Appeal Made to Landmark 99-Year Old Cortelyou Road Church

Appeal Made to Landmark 99-Year Old Cortelyou Road Church
1921 Cortelyou Road. (Photo by Liena Zagare/BKLYNER)

FLATBUSH – A community group is filing an appeal with the city in an attempt to save a historic church on Cortelyou Road that’s slated for redevelopment.

The Baptist Church of the Redeemer, at 1921 Cortelyou Road, was built in 1919. Last year, permits were filed to redevelop the site into a nine-story, 76-unit mixed-use development. The ground and basement floors would remain for church and community use, while apartments would occupy the second through ninth floors.

For the congregation, this is good news, Reverend Sharon Williams told Bklyner last year. She said the church will get an improved space, plus affordable housing units and social services for tenants.

Preservation community group Respect Brooklyn didn’t agree, however, and applied to the Landmarks Preservation Commission (LPC) to landmark the site, protecting it from redevelopment.

In April of this year, the LPC shot down the application, noting the church “lacks the architectural excellence or detailing seen in [architect Frank Helmes’] more significant designs.” The rejection letter from the committee conceded that the church may have historical significance to the community, but noted that in New York, with its proliferation of religious buildings, only exceptional examples of style can be preserved.

That decision came just days before LPC Chair Meenakshi Srinivasan resigned, however, and Respect Brooklyn hopes the interim chair will be more amenable to their request.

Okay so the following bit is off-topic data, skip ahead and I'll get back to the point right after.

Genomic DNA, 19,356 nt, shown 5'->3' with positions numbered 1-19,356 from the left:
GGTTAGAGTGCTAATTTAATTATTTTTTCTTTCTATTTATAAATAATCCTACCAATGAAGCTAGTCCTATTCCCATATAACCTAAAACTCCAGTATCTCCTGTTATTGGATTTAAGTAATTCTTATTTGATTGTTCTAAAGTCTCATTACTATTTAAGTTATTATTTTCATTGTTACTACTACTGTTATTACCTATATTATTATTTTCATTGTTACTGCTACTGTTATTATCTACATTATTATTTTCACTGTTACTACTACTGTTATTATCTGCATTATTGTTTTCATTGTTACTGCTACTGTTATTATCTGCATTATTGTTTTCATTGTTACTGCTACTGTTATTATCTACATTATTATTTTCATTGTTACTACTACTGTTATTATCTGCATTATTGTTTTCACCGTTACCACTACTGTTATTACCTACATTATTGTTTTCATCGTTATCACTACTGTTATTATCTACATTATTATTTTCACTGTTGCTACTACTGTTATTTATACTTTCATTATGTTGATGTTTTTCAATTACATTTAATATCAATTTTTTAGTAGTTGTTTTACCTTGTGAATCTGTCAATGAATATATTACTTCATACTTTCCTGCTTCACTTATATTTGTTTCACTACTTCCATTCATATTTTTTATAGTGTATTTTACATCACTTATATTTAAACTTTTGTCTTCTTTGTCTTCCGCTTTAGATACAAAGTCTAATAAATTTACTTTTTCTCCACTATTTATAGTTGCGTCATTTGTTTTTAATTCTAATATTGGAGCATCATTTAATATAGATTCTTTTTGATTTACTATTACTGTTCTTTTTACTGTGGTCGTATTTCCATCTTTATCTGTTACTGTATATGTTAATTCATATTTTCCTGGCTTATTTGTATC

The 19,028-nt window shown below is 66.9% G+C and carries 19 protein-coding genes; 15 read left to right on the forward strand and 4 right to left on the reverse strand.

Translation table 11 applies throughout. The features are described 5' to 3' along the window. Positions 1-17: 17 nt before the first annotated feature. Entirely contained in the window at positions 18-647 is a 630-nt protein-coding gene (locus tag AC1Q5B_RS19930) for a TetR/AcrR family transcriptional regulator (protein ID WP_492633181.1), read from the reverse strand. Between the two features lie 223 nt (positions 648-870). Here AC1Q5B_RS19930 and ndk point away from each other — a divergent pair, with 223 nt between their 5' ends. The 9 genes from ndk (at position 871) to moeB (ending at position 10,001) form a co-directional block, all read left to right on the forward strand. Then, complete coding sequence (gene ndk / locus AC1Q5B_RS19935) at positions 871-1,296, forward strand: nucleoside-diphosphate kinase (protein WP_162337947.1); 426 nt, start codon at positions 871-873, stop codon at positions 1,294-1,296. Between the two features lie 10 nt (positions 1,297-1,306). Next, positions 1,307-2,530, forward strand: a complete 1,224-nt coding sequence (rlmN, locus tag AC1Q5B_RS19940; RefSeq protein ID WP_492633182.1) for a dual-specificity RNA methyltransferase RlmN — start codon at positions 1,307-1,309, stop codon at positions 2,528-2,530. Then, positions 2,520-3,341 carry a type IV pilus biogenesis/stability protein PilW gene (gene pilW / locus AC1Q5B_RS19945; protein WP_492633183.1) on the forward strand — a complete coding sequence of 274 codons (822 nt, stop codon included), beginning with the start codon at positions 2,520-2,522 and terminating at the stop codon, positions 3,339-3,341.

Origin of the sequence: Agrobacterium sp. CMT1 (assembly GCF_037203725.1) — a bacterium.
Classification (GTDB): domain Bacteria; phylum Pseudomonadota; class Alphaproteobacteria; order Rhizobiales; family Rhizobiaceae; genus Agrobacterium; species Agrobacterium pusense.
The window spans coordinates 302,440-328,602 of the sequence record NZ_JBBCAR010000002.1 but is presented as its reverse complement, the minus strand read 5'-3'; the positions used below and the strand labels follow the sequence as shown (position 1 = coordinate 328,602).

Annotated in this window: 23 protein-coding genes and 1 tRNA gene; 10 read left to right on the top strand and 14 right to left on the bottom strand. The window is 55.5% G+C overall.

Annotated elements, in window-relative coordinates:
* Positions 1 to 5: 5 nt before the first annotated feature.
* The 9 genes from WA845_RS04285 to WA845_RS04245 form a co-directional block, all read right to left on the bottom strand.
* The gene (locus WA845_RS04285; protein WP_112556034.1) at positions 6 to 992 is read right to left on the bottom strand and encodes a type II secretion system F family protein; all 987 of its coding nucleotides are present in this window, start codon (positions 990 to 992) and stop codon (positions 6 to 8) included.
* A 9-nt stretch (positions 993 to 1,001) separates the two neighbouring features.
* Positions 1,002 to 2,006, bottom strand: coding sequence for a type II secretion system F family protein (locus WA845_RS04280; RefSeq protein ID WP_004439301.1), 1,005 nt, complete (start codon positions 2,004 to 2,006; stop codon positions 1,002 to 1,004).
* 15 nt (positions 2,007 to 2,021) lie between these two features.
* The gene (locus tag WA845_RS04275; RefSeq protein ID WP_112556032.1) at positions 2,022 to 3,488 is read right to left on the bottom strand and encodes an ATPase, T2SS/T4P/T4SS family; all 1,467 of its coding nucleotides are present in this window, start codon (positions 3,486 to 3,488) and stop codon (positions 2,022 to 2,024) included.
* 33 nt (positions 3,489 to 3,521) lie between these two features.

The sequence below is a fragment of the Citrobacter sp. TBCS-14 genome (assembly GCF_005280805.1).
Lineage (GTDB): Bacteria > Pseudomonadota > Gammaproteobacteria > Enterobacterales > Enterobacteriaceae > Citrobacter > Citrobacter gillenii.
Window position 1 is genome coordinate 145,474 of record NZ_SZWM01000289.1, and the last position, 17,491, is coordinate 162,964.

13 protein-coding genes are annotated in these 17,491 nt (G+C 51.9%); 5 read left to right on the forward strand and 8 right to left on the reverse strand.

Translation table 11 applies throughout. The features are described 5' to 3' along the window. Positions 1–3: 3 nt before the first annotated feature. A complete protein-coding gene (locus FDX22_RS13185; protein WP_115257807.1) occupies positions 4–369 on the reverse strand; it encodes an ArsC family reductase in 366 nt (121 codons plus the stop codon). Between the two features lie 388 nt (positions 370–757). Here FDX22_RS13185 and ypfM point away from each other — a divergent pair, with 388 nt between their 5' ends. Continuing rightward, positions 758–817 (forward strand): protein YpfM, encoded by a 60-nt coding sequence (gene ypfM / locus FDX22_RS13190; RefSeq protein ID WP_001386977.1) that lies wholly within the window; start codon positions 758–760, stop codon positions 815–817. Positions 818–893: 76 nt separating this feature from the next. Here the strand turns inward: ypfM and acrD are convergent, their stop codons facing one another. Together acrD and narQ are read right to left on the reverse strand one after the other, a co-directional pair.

In their letter to the LPC, Respect Brooklyn puts forth two main reasons for the appeal. The first is the “new direction” being taken under the new leadership at the LPC under interim Chair Frederick Bland. Former chair Srinivasan was seen as hostile to preservation, often accused of working together with developers to implement city redevelopment plans over community concerns.

The second reason is a disagreement over the LPC’s previous characterization of the building as a later work of its architect. In the full text of the letter, the organization clarifies both the involvement of the firm’s renowned partner, Harvey Wiley Corbett, and places the building’s construction within a greater context for the duo’s work—not a “later work” as previously suggested.

Requesting to be calendared by the Commission, Respect Brooklyn wants an opportunity for the public to testify in favor of landmarking in hopes of changing the decision. If they’re successful, they hope to have the building landmarked by 2019—the centenary of the beloved Flatbush church.